Until December 2018, you can claim a tax deduction of 250% on all charitable donations. So if you donate $500 to a licensed charity, you can claim a tax deduction of $1,250. (In 2015, in conjunction with SG50, the tax deduction was actually increased to 300% for donations made that year.)
To continue building a stronger sense of community, the government has also decided to extend the 250% tax deduction for qualifying donations for another three years. There is a chance (keep your fingers crossed) that it may become a permanent feature in our tax system.
Keep your receipts!
You need to keep meticulous receipts and invoices to benefit from these Singapore tax deductions. Points 1, 3, and 5 are automated, so you should not have to do any additional paperwork for the claim. However, you should keep track nonetheless, as accidents can and do happen.
For your rental property and employment expenses, you do have to keep track of the receipts and invoices. You will usually have to present them in some form – we suggest you make a habit of keeping your receipts and filing them. As an upside, this will also help you keep track of your budget.
The fifth perspective
You need to do more than save and scrape together tax deductions though. Every little bit helps, but scrimping and saving alone isn’t enough. You need a way to make these small savings become relevant and a good way to do that is to build passive income streams with them.
Visit us the next time we re-open Dividend Machines (in Feb 2018), and we’ll show you how to take your savings and turn them into a life-changing investment vehicle.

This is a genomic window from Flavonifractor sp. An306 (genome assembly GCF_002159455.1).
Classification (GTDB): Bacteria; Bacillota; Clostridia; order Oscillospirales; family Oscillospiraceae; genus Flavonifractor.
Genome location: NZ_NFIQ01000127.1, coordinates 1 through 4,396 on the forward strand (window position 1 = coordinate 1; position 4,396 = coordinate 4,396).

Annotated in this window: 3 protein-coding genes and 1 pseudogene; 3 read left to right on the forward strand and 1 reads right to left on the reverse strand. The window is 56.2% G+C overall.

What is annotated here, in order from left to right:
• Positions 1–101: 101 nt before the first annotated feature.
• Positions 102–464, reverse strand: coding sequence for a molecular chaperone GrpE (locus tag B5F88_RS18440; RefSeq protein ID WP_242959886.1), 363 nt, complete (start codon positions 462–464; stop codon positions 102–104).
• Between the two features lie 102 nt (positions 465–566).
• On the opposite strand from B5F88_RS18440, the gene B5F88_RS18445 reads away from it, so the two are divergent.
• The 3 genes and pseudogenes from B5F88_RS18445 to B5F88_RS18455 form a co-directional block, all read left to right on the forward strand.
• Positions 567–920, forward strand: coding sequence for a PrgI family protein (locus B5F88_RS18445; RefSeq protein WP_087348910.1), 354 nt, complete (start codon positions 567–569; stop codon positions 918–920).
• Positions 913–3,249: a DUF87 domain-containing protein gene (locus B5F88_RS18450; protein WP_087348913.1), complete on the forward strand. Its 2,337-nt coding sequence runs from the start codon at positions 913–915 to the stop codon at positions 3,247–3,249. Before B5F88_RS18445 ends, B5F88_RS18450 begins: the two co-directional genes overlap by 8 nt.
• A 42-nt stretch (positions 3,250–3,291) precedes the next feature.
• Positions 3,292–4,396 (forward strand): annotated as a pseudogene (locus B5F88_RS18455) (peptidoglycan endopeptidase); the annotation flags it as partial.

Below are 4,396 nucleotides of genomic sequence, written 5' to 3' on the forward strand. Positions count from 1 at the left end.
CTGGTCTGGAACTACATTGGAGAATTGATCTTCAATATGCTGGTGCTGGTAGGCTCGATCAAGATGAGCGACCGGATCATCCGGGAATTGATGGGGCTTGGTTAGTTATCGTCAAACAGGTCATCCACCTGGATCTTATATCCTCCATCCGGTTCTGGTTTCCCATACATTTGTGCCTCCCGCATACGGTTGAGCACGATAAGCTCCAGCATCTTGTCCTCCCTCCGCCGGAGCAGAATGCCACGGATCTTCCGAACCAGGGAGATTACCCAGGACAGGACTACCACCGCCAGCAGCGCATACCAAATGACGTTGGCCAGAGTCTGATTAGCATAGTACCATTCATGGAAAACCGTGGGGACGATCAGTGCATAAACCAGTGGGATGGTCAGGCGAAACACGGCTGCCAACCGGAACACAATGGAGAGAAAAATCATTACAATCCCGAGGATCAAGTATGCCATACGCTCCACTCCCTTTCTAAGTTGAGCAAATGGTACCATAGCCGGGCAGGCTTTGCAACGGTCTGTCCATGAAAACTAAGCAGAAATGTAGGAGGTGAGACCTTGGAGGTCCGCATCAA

TQ. Good write.
Question – Deducting property maintenance cost – how to do this, if the property is a Strata Titled? The costs are paid for by MCST fees collected. How to present the unit share costs for a tax deduction?
Your monthly maintenance charges to management corporations form your maintenance cost.
This is listed on the IRAS link we shared in the article:
All capital expenses are not claimable, e.g initial start-up cost. So when claiming for items for expenses, state explicitly in the receipts e.g ‘replace water heater’ instead of ‘instal water heater’ the initial cost of engaging an housing agent, the commission, is not claimable but the subsequent ones are, as the first one is considered capital cost! Instead of ‘purchase sofa set’ state it as replace.
Never produce an entertainment receipt where it states ‘table for one’, entertain yourself? Even when you declare ‘table for two’ you have to divide by two as IRAS assumes one is you doing the entertainment, therefore not claimable. At the end of day, do not over claim as it will question everything and wasting your time.
“There are two ways to claim for maintenance: you can either work out the exact costs of maintenance for the claim (get all the invoices and receipts ready), or claim a flat 15% of your rental income. In case it needs to be said, you should always work out the exact cost. Always claim the higher of the two: the exact costs or the 15%.”
I rented my flat out for many year without claiming any maintenance. Everytime we change tenant i usually do a cleanup and repair whatever we found not in very good condition. Now the kitchen cabinet might need replacement soon. Can this replacement work be calculated to part of the maintenance.
Also if i only intend to claim 15% of the rental income. How to go about doing it. Will they ask me to produce any document or invoice to support the 15% claim?
You can refer to this guide by the IRAS: https://www.iras.gov.sg/irashome/Individuals/Locals/Working-Out-Your-Taxes/What-is-Taxable-What-is-Not/Rental-Income-and-Expenses/